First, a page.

Any innovations to accommodate social distancing in restaurants does not address the basic incompatibility between bars and social distancing.  In bars people socialize with strangers; they have to get close.  In other words bars cannot succeed until Covid has been brought under control.  But this will take a long time.  Even antibody “certificates” would only allow a small portion of the population to go about their business, and only in places that have already been hit hard by the disease.  This means that we will probably lose all of these businesses, as their owners realize that they simply cannot make a living by owning a restaurant or bar.  This will also devastate the commercial real-estate market along with the service industry, and perpetuate the vicious cycle of recession.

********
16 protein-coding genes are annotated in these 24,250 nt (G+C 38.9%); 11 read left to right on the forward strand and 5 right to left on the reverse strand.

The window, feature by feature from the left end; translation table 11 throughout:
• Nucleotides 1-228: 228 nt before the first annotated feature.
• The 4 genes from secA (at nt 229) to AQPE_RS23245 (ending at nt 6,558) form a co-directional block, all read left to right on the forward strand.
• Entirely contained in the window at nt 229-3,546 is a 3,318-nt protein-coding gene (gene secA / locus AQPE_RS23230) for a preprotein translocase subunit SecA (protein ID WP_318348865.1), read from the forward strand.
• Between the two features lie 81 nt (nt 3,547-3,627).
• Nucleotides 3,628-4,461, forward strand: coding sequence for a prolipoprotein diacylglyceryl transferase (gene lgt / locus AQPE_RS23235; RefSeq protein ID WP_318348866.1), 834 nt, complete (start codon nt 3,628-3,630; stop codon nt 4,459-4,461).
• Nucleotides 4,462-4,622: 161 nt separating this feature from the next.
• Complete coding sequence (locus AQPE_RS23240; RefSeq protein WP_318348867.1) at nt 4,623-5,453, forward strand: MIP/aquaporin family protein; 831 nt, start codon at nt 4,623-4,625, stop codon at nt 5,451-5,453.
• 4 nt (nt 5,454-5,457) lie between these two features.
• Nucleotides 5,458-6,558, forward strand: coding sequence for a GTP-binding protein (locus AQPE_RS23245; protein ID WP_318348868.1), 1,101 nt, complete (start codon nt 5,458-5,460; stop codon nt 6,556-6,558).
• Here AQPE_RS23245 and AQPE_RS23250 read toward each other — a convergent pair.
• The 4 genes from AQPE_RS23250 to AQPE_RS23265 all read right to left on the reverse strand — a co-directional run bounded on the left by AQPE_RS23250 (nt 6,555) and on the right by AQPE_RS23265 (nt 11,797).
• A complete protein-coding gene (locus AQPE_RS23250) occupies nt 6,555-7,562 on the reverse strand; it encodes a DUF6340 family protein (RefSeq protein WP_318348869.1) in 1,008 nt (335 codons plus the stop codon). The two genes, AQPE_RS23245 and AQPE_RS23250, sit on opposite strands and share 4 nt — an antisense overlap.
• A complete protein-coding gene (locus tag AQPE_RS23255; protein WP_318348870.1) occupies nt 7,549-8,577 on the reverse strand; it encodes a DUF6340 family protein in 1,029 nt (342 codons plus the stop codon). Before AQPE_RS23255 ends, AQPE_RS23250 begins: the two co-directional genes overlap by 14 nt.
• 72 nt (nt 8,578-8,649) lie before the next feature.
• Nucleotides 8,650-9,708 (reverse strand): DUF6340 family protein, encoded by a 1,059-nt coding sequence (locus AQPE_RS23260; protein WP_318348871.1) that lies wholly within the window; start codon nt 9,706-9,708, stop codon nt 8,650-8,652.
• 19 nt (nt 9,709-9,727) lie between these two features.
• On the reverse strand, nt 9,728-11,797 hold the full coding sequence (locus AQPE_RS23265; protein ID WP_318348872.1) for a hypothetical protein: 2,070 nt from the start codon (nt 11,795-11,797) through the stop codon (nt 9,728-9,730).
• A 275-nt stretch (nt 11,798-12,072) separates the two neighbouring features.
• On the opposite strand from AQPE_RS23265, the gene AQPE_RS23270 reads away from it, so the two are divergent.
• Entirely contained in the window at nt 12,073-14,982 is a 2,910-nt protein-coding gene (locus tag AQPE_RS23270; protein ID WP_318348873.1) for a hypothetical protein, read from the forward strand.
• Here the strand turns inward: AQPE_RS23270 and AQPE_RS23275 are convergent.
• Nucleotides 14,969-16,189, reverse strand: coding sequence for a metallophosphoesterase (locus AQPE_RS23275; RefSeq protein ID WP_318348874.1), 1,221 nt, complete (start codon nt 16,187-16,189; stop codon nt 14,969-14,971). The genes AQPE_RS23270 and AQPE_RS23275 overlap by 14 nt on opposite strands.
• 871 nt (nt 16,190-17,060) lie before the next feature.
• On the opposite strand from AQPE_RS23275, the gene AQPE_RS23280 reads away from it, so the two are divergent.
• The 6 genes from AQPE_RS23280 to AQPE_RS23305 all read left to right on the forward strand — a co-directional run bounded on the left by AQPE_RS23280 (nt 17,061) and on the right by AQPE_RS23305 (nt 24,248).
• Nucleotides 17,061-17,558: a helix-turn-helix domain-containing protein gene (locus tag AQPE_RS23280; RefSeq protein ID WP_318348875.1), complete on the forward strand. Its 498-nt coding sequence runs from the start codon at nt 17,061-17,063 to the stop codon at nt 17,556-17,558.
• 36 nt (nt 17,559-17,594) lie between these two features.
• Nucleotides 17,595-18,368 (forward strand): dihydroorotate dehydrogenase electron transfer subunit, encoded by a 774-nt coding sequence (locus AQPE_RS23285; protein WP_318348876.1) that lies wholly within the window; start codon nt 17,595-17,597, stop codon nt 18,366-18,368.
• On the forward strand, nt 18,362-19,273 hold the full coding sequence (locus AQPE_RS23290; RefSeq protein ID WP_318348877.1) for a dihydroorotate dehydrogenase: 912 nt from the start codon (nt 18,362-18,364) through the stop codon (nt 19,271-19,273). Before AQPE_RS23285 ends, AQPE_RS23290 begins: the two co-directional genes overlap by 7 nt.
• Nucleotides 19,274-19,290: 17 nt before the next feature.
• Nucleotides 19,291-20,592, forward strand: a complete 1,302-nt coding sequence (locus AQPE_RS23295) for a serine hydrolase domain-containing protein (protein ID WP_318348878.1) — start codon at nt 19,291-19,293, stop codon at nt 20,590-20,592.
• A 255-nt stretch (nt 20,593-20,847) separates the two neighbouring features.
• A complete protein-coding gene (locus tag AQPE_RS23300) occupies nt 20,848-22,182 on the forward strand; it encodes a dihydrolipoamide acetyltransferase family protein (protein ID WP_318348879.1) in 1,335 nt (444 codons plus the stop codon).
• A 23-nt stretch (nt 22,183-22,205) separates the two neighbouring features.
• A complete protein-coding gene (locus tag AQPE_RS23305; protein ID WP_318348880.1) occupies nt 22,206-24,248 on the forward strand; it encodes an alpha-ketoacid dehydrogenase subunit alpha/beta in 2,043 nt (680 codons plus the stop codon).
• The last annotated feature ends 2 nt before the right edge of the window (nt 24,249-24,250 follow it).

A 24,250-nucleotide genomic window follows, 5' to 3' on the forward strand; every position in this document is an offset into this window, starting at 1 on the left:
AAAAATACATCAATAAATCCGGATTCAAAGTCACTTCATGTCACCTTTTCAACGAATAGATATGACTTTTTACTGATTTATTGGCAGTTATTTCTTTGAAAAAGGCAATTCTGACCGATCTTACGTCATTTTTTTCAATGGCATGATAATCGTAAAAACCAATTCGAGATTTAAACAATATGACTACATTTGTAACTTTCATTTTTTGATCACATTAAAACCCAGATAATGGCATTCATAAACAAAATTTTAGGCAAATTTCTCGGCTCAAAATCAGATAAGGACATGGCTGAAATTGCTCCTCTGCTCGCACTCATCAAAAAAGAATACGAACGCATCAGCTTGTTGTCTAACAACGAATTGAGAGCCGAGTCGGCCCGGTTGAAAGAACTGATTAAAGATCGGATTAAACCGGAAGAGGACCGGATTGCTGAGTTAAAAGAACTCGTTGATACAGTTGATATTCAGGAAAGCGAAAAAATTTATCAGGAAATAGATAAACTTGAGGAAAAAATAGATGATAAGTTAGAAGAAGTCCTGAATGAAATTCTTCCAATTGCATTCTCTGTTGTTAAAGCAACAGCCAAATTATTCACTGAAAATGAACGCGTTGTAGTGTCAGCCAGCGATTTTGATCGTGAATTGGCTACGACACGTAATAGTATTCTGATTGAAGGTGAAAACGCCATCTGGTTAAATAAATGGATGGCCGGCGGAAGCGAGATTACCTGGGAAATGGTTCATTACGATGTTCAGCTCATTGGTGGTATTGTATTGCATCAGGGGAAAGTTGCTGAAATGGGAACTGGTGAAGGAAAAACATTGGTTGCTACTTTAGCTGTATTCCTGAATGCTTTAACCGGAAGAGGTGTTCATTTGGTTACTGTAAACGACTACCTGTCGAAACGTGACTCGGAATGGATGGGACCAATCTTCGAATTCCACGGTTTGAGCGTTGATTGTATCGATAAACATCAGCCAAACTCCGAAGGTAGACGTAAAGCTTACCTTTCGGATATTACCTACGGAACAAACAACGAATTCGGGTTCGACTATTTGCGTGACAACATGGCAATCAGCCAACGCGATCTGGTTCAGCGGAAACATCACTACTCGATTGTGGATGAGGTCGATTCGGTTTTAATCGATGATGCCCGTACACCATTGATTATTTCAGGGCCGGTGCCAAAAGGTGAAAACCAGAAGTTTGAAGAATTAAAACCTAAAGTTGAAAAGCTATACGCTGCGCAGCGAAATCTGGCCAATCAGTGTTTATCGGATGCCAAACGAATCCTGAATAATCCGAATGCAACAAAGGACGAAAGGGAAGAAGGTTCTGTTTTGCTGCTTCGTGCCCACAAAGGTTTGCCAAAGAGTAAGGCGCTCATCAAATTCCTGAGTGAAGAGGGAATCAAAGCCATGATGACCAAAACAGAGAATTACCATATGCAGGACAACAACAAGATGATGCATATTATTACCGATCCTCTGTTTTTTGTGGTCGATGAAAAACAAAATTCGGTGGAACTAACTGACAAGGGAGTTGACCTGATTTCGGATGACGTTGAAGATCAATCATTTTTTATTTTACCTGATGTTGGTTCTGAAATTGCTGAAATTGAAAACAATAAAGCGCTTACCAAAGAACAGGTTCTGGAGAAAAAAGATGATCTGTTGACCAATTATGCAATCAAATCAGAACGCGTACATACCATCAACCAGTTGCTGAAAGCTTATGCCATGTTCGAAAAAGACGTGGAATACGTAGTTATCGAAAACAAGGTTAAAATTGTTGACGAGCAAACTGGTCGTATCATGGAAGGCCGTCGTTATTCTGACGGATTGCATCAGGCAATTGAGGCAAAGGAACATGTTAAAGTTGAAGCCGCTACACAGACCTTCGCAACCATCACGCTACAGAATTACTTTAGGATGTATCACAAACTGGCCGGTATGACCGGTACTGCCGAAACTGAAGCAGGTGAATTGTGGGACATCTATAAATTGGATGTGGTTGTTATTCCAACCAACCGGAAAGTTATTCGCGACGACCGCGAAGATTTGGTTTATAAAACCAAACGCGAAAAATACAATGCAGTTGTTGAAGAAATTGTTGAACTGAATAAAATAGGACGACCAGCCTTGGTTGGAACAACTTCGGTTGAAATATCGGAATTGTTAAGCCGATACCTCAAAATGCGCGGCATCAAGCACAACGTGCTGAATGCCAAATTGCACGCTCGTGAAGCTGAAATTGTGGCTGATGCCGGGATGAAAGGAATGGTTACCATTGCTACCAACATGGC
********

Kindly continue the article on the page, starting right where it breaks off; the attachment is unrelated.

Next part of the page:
That is just one example of how we will lose so much from our communities that make them worth living in.  I don’t think disaster is inevitable, but it will require dramatic changes in public expenditures and laws.  We will need widespread  randomized testing, even of people who are not showing symptoms.  It goes without saying that people who have flu-like symptoms should all be tested and tracked.  However, given how widespread the disease is this is probably not technically possible.  We have certainly shown no ability to do any large-scale well-organized testing.

Additionally, local governments must allow businesses to spread out.  Bars and restaurants should be allowed to spill out into the streets, so that they can maintain distance between patrons while also making a profit.  Open container laws should largely be eliminated.  There are numerous other examples of creative legislation that might help.  We must be willing to be flexible in abandoning some norms and ways of doing business in order to preserve those things that we value.

I don’t expect any of the solutions above to actually be implemented.  And even then they may not be effective.  Our situation is far worse than most of us imagine.


Why not President Sanders?